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Sohagni Roy

Drama Tragedy

4  

Sohagni Roy

Drama Tragedy

A FADING PORTRAIT OF MARRIAGE

A FADING PORTRAIT OF MARRIAGE

5 mins
267


"I often picture myself living on a mountain top, in the most stormy country (not the coldest) in the world. Is there such a place? If there is I shall go to it someday and turn my heart into pictures and poems." 


This excerpt is from one of Kahlil Gibran's letters, dated 1st March 1914. I have always hunted for a reason for three things in this world: how in the same world, in the same year, here was Gibran writing this and there was the First World War about to begin; how my grandparents loved each other like they were seventeen; and how I find the will to send you good-morning messages on WhatsApp at exactly nine every day with images of unknown children.


I'm not good at hellos so I'll stick to what I do best, write long letters where you and I can sit under the mighty banyan tree and eat a slice of watermelon.


My almirah is a place

for all things, broken, lost, and forgotten.

There are torn gift wrappers,

old invitations that I stole

from my Baba's cabinet.

For its shining paper

when I was fifteen,

a chocolate box filled with

single studs when the other

goes mussing and cursive handwritten letters that are buried inside.


Dear Webonita, 


I write you this letter as you water the plants on the balcony, sipping chai. You're squinting your eyes through the glasses to read a Whatsapp forward. Suddenly, you turn to me and ask "Is this true? Article 377 has been abolished " with a sea of innocence in your eyes spilling out through the crowfeet and I just realise how much I love you, all over again.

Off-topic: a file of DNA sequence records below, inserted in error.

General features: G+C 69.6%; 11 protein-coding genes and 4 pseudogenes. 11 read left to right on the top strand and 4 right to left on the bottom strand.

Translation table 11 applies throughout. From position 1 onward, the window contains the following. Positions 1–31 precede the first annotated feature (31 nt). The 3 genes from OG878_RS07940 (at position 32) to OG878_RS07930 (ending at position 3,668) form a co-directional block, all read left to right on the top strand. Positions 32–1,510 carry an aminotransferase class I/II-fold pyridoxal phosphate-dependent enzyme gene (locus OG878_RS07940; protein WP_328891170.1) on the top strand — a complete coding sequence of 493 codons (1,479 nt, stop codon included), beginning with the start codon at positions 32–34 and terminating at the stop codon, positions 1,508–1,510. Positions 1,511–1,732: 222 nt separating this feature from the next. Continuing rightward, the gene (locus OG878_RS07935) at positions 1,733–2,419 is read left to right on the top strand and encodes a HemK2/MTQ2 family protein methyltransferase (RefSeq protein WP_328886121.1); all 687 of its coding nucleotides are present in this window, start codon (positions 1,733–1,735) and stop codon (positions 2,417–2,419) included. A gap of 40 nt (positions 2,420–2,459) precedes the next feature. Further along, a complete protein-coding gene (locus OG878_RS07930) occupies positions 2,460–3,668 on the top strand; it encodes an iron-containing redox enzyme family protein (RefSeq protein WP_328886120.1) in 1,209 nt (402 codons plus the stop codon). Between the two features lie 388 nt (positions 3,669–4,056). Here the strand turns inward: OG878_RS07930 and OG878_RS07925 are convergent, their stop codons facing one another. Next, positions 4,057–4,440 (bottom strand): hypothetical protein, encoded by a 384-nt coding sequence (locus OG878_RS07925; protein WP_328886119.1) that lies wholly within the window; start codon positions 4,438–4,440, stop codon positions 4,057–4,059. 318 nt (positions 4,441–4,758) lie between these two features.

Right from I -  hate - rajma to Taarak Mehta ka Oolta Chashma afternoons, from your-phone-will-rot-your-eyes, to catching that movie we were eagerly waiting to watch using discount coupons, without ordering any snacks to save money. We've come a long way. Our relationship is so beautiful because it has been through everything. I remember the nights I stayed up to study when you'd peek through the door to check if the lights were on. How you'd be more worried about my sleep, than I about my paper. How you still caress my head in the middle of online business meetings. When I think of you, I think of an ocean, that is so full of love it can never run out. In watching you love unconditionally somewhere along the way I have learned to love, too.


As I remember it, every morning, it began with the doorbell shrieking to tell us the milkman is here. He measured the snow-white milk and out it gushed into the

container that you held, while your sleep-clogged eyes struggled to open. Followed by cries for breakfast; adding leftover seasoning from home deliveries to Maggi and calling it "experimental" cooking. Wiping the dust off the old transistor and dancing to songs playing on the FM Radio

system, while we share a bath.